• The words of the prophecy of this scroll

These equate to the Book of Revelation.


Interweaving of the final 'Carried me away in the Spirit' Section, and the Epilogue

This 19:9, 10/22:8-11 parallel clearly identifies the ending of the final 'Carried me away in the Spirit' Section, and it affirms that this Section and the Epilogue are indeed interwoven. (If necessary, refer again to the first section at the top of this page.)

More Examples showing Interweaving of the Narrative

Interweaving of the narrative is a technique which John frequently uses. It affects the structure of the narrative.

Here are two more examples.


I mention the examples only briefly -- I don't go into great detail here because interweaving of the narrative is such a well recognised feature of Revelation.

Interweaving is known by different terms including 'interlude.' I specifically avoid the use of the term 'interlude' because I feel it identifies one section of the narrative as the superior or the main narrative, while the interlude is a secondary narrative. I don't want to unwittingly and unintentionally put that interpretation upon the text.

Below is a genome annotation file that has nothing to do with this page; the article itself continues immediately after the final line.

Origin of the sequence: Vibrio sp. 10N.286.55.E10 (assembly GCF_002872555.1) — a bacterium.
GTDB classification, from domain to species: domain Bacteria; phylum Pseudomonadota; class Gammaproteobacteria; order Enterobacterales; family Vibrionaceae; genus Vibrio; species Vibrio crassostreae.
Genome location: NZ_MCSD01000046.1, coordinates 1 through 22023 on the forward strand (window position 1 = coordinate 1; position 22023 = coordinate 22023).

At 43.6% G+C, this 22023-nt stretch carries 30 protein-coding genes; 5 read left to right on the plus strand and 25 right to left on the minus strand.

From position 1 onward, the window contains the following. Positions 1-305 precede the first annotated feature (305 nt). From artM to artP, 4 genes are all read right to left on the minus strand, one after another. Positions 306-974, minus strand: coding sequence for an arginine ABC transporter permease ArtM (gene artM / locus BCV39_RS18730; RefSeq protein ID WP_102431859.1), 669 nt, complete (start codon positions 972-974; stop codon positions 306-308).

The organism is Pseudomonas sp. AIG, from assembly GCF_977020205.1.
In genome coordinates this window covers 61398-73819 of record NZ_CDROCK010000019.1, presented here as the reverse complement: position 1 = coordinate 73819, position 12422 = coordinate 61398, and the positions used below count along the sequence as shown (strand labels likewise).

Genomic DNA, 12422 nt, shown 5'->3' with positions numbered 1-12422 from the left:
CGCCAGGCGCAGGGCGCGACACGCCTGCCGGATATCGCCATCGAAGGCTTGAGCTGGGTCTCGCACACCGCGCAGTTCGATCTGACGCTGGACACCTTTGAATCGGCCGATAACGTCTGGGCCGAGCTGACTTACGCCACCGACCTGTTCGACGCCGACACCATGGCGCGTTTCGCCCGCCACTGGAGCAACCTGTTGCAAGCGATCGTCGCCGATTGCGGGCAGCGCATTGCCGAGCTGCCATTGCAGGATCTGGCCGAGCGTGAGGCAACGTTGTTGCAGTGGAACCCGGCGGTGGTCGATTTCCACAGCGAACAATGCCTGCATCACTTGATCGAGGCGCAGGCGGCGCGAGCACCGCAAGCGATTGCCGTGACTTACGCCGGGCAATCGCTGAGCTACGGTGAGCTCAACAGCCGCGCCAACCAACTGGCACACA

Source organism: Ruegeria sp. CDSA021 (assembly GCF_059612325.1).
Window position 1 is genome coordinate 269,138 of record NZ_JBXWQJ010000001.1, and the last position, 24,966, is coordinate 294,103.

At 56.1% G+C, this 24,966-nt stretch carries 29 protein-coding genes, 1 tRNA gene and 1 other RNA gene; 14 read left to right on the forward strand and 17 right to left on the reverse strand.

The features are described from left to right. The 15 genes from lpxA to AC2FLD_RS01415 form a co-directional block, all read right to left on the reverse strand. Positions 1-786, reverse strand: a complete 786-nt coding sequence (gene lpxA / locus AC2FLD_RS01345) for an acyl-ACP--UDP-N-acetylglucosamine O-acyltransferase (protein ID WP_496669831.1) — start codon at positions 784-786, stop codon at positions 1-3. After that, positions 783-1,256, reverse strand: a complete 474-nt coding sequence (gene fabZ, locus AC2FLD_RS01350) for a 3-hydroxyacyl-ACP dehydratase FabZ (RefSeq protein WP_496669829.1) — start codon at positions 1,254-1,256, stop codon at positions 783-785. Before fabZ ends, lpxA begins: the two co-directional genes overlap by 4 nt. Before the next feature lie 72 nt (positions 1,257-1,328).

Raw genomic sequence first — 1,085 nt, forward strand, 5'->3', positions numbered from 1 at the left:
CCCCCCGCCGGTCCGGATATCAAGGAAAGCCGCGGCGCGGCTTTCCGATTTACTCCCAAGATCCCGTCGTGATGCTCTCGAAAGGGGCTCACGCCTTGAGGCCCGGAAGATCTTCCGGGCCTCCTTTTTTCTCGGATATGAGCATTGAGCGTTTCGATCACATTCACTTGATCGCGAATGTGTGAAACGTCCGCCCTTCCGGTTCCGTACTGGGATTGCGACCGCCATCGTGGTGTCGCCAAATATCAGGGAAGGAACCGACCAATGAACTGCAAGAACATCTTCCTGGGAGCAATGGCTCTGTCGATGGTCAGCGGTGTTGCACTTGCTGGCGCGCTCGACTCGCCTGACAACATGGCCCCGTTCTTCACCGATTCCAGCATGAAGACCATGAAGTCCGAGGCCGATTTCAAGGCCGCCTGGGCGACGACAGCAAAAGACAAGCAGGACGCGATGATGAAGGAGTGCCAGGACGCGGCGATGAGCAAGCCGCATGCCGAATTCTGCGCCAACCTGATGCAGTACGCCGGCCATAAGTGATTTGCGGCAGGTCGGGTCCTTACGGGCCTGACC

Interweaving --

John presents six seals (6:1-17), he inserts a narrative (7:1-17), then after this break, he presents the seventh seal (8:1).

John presents six trumpets (8:2-9:21), he inserts a narrative (10:1-11:14), then after this break, he presents the seventh trumpet (11:15-19).

Section Summary

I would like further opportunity (at a future date) to share more regarding the interweaving of the narrative which John utilizes so frequently.

Sufficient at the moment is to acknowledge that such interweaving exists.

.

Structure of Revelation -- A Preview

Part 4

Two Judgement Scenes (19:11 - 21:8)